There have been a lot of “thinkpieces” on the internet lately about how misguided it is to think of your job as a “family.” Workplaces don’t run on love and loyalty — they run on the bottom line. And if your employer encourages you to think of your workplace like a “family,” they’re likely asking you to go above and beyond in your job, perhaps neglecting your own actual family.
The auto factory workers in Dominique Morisseau’s “Skeleton Crew” — now running at Actors Theatre — are learning that lesson the hard way. Though they function in a family-like way, with matriarch Faye (Madelyn Porter) central to this unit, they’re learning that she can’t protect them from the impending closing of the Detroit factory or the damage it will do to their aspirations — especially hers.
Faye, who also is the Union Leader, doesn’t play by the rules. The set, which is the factory breakroom, is dotted with signs that say “No Smoking, Faye,” and, of course, she does. And when she receives the news of the factory closing from supervisor Reggie (Anton Floyd), who is very much a surrogate son figure, he swears her to secrecy.
She struggles, knowing that Dez (Dexter McKinney) is just a few thousand dollars away from opening up his own shop, and Shanita (Patrese D. McClain) is scared, very pregnant and devoted to her job.
Faye herself seems to be shouldering a dark financial burden and has worked there 29 years, just shy of the 30 she needs to get the best benefits package.
It’s 2008, and we know how this story will play out for these people. Around 2.5 million people lost their jobs in the 2008 recession, and the economic rebound didn’t even start until 2010. Knowing that bit of history casts an even darker shadow — the characters know they’re in a bad predicament, but they don’t know how bad.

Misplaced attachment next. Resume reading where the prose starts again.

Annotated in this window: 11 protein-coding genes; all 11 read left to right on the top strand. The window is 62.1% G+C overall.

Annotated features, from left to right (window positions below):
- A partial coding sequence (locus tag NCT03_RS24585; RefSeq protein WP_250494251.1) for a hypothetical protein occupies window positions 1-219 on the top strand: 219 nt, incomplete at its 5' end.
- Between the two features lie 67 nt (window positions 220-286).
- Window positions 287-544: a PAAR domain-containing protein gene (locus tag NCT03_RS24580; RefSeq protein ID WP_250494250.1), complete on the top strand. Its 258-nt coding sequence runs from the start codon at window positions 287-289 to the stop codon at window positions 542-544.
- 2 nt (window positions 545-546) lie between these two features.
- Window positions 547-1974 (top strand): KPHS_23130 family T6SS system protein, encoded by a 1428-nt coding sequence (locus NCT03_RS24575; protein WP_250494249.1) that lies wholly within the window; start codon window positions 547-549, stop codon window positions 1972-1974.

Porter’s performance as Faye is extraordinary, and she has been deservedly lauded in every review of the show. McClain’s “pregnant and hormonal” Shanita also is a star player. Her monologue on road construction and change late in the play sums up a central theme.
“Nobody wants to merge anymore,” she says. “But people used to. Maybe we need a whole new city.”
Throughout the play, the scene changes are marked by hip-hop dancers from the Safiyyah Dance Co. (Steffan Clark, Alaina Kai and Terrance Smith) whose moves mimic the daily routine of factory workers. Safiyyah Rasool, a Jeffersonville, Ind. native, was the movement director and leads the company.
Director Steve H. Broadnax III toured nationally with “The Hip Hop Project,” a play he wrote, directed and choreographed. He currently teaches at Penn State University, and this is his first work with Actors Theatre.
The entire design team also is new to Actors, though there was no evidence of this with their work in the complex Bingham Theatre. The set and staging were spot-on to the tiniest detail, like the workers drinking the very Michigan-popular soft drink Faygo.
The audience knows the hard lessons these characters still have yet to learn — about the economy, about their “family,” about the national turmoil to come — so the end notes of optimism and hope come with a tinge of unfortunate reality.
In 2017, we face new and different industries crumbling and livelihoods made obsolete. “Skeleton Crew” is a powerful reminder of the mothers, fathers, brothers and sisters at the heart of these obsolescences.
The play continues Dec. 5-10. Tickets start at $29 and are available online.